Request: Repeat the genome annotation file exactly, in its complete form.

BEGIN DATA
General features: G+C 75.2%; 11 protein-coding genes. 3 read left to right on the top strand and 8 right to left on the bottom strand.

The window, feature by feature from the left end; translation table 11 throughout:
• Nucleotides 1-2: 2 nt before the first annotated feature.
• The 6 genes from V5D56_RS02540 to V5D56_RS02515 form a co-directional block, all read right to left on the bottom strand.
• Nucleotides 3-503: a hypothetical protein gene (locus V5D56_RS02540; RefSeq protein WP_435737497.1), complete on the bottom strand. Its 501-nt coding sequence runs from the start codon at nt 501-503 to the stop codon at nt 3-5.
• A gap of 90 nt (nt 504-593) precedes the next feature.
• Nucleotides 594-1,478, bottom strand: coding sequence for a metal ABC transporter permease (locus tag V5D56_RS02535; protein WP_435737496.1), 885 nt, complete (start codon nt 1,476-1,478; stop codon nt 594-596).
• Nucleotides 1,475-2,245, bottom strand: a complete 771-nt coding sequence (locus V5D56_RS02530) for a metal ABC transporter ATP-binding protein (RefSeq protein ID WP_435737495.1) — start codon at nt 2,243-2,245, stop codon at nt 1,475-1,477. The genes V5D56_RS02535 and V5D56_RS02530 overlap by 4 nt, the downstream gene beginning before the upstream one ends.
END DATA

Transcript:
General features: G+C 75.2%; 11 protein-coding genes. 3 read left to right on the top strand and 8 right to left on the bottom strand.

The window, feature by feature from the left end; translation table 11 throughout:
• Nucleotides 1-2: 2 nt before the first annotated feature.
• The 6 genes from V5D56_RS02540 to V5D56_RS02515 form a co-directional block, all read right to left on the bottom strand.
• Nucleotides 3-503: a hypothetical protein gene (locus V5D56_RS02540; RefSeq protein WP_435737497.1), complete on the bottom strand. Its 501-nt coding sequence runs from the start codon at nt 501-503 to the stop codon at nt 3-5.
• A gap of 90 nt (nt 504-593) precedes the next feature.
• Nucleotides 594-1,478, bottom strand: coding sequence for a metal ABC transporter permease (locus tag V5D56_RS02535; protein WP_435737496.1), 885 nt, complete (start codon nt 1,476-1,478; stop codon nt 594-596).
• Nucleotides 1,475-2,245, bottom strand: a complete 771-nt coding sequence (locus V5D56_RS02530) for a metal ABC transporter ATP-binding protein (RefSeq protein ID WP_435737495.1) — start codon at nt 2,243-2,245, stop codon at nt 1,475-1,477. The genes V5D56_RS02535 and V5D56_RS02530 overlap by 4 nt, the downstream gene beginning before the upstream one ends.